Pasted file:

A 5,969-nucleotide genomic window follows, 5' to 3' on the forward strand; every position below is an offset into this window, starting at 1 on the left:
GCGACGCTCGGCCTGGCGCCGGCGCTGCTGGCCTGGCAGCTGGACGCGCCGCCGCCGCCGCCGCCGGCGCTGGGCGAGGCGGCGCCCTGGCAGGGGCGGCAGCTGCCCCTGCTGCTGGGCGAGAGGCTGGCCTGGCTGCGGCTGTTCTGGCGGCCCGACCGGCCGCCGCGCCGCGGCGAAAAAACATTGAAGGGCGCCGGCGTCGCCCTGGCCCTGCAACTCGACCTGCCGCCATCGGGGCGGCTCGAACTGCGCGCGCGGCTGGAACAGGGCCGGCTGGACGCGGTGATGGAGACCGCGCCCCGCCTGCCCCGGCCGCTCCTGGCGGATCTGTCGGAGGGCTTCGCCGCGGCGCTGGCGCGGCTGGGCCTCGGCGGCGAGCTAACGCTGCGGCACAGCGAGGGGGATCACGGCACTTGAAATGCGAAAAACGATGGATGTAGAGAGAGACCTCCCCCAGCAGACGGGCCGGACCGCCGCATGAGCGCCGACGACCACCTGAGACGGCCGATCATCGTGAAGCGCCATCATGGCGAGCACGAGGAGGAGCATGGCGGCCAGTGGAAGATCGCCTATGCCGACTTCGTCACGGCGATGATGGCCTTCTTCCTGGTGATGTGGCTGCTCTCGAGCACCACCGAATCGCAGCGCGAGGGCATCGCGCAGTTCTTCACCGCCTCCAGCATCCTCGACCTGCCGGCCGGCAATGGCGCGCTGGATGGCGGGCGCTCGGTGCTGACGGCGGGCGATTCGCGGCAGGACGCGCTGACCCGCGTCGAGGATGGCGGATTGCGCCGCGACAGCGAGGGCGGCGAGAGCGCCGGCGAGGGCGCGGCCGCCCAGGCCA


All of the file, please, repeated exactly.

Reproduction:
A 5,969-nucleotide genomic window follows, 5' to 3' on the forward strand; every position below is an offset into this window, starting at 1 on the left:
GCGACGCTCGGCCTGGCGCCGGCGCTGCTGGCCTGGCAGCTGGACGCGCCGCCGCCGCCGCCGCCGGCGCTGGGCGAGGCGGCGCCCTGGCAGGGGCGGCAGCTGCCCCTGCTGCTGGGCGAGAGGCTGGCCTGGCTGCGGCTGTTCTGGCGGCCCGACCGGCCGCCGCGCCGCGGCGAAAAAACATTGAAGGGCGCCGGCGTCGCCCTGGCCCTGCAACTCGACCTGCCGCCATCGGGGCGGCTCGAACTGCGCGCGCGGCTGGAACAGGGCCGGCTGGACGCGGTGATGGAGACCGCGCCCCGCCTGCCCCGGCCGCTCCTGGCGGATCTGTCGGAGGGCTTCGCCGCGGCGCTGGCGCGGCTGGGCCTCGGCGGCGAGCTAACGCTGCGGCACAGCGAGGGGGATCACGGCACTTGAAATGCGAAAAACGATGGATGTAGAGAGAGACCTCCCCCAGCAGACGGGCCGGACCGCCGCATGAGCGCCGACGACCACCTGAGACGGCCGATCATCGTGAAGCGCCATCATGGCGAGCACGAGGAGGAGCATGGCGGCCAGTGGAAGATCGCCTATGCCGACTTCGTCACGGCGATGATGGCCTTCTTCCTGGTGATGTGGCTGCTCTCGAGCACCACCGAATCGCAGCGCGAGGGCATCGCGCAGTTCTTCACCGCCTCCAGCATCCTCGACCTGCCGGCCGGCAATGGCGCGCTGGATGGCGGGCGCTCGGTGCTGACGGCGGGCGATTCGCGGCAGGACGCGCTGACCCGCGTCGAGGATGGCGGATTGCGCCGCGACAGCGAGGGCGGCGAGAGCGCCGGCGAGGGCGCGGCCGCCCAGGCCA